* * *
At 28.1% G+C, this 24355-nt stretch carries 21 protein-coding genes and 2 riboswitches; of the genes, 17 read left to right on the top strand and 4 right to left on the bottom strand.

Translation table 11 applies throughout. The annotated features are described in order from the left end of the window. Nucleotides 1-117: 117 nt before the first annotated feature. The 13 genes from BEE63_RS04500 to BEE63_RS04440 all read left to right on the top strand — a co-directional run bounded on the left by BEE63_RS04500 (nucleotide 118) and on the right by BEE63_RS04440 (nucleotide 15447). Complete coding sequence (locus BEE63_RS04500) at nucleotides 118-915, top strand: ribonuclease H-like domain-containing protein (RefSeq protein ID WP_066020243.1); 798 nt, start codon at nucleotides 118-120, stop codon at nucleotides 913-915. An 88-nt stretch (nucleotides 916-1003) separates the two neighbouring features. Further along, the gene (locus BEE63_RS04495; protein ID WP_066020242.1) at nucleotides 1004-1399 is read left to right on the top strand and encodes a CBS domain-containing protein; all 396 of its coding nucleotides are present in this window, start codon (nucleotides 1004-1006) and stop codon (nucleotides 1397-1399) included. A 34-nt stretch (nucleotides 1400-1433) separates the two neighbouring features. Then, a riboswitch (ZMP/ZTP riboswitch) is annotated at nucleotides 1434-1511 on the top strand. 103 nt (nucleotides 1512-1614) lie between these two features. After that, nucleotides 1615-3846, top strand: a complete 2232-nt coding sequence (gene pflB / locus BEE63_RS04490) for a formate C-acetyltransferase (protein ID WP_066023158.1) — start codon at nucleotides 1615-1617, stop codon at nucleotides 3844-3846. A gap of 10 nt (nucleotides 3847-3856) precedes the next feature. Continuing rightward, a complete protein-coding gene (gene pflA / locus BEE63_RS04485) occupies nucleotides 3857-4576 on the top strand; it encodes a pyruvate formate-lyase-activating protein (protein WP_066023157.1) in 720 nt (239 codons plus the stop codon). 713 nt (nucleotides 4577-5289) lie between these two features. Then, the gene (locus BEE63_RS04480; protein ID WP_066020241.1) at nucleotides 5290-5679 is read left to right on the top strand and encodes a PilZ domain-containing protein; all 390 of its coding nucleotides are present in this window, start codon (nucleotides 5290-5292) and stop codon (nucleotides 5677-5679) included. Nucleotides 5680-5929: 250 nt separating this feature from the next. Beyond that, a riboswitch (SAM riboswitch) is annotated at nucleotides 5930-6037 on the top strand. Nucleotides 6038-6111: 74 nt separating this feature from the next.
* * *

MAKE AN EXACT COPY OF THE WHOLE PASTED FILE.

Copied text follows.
At 28.1% G+C, this 24355-nt stretch carries 21 protein-coding genes and 2 riboswitches; of the genes, 17 read left to right on the top strand and 4 right to left on the bottom strand.

Translation table 11 applies throughout. The annotated features are described in order from the left end of the window. Nucleotides 1-117: 117 nt before the first annotated feature. The 13 genes from BEE63_RS04500 to BEE63_RS04440 all read left to right on the top strand — a co-directional run bounded on the left by BEE63_RS04500 (nucleotide 118) and on the right by BEE63_RS04440 (nucleotide 15447). Complete coding sequence (locus BEE63_RS04500) at nucleotides 118-915, top strand: ribonuclease H-like domain-containing protein (RefSeq protein ID WP_066020243.1); 798 nt, start codon at nucleotides 118-120, stop codon at nucleotides 913-915. An 88-nt stretch (nucleotides 916-1003) separates the two neighbouring features. Further along, the gene (locus BEE63_RS04495; protein ID WP_066020242.1) at nucleotides 1004-1399 is read left to right on the top strand and encodes a CBS domain-containing protein; all 396 of its coding nucleotides are present in this window, start codon (nucleotides 1004-1006) and stop codon (nucleotides 1397-1399) included. A 34-nt stretch (nucleotides 1400-1433) separates the two neighbouring features. Then, a riboswitch (ZMP/ZTP riboswitch) is annotated at nucleotides 1434-1511 on the top strand. 103 nt (nucleotides 1512-1614) lie between these two features. After that, nucleotides 1615-3846, top strand: a complete 2232-nt coding sequence (gene pflB / locus BEE63_RS04490) for a formate C-acetyltransferase (protein ID WP_066023158.1) — start codon at nucleotides 1615-1617, stop codon at nucleotides 3844-3846. A gap of 10 nt (nucleotides 3847-3856) precedes the next feature. Continuing rightward, a complete protein-coding gene (gene pflA / locus BEE63_RS04485) occupies nucleotides 3857-4576 on the top strand; it encodes a pyruvate formate-lyase-activating protein (protein WP_066023157.1) in 720 nt (239 codons plus the stop codon). 713 nt (nucleotides 4577-5289) lie between these two features. Then, the gene (locus BEE63_RS04480; protein ID WP_066020241.1) at nucleotides 5290-5679 is read left to right on the top strand and encodes a PilZ domain-containing protein; all 390 of its coding nucleotides are present in this window, start codon (nucleotides 5290-5292) and stop codon (nucleotides 5677-5679) included. Nucleotides 5680-5929: 250 nt separating this feature from the next. Beyond that, a riboswitch (SAM riboswitch) is annotated at nucleotides 5930-6037 on the top strand. Nucleotides 6038-6111: 74 nt separating this feature from the next.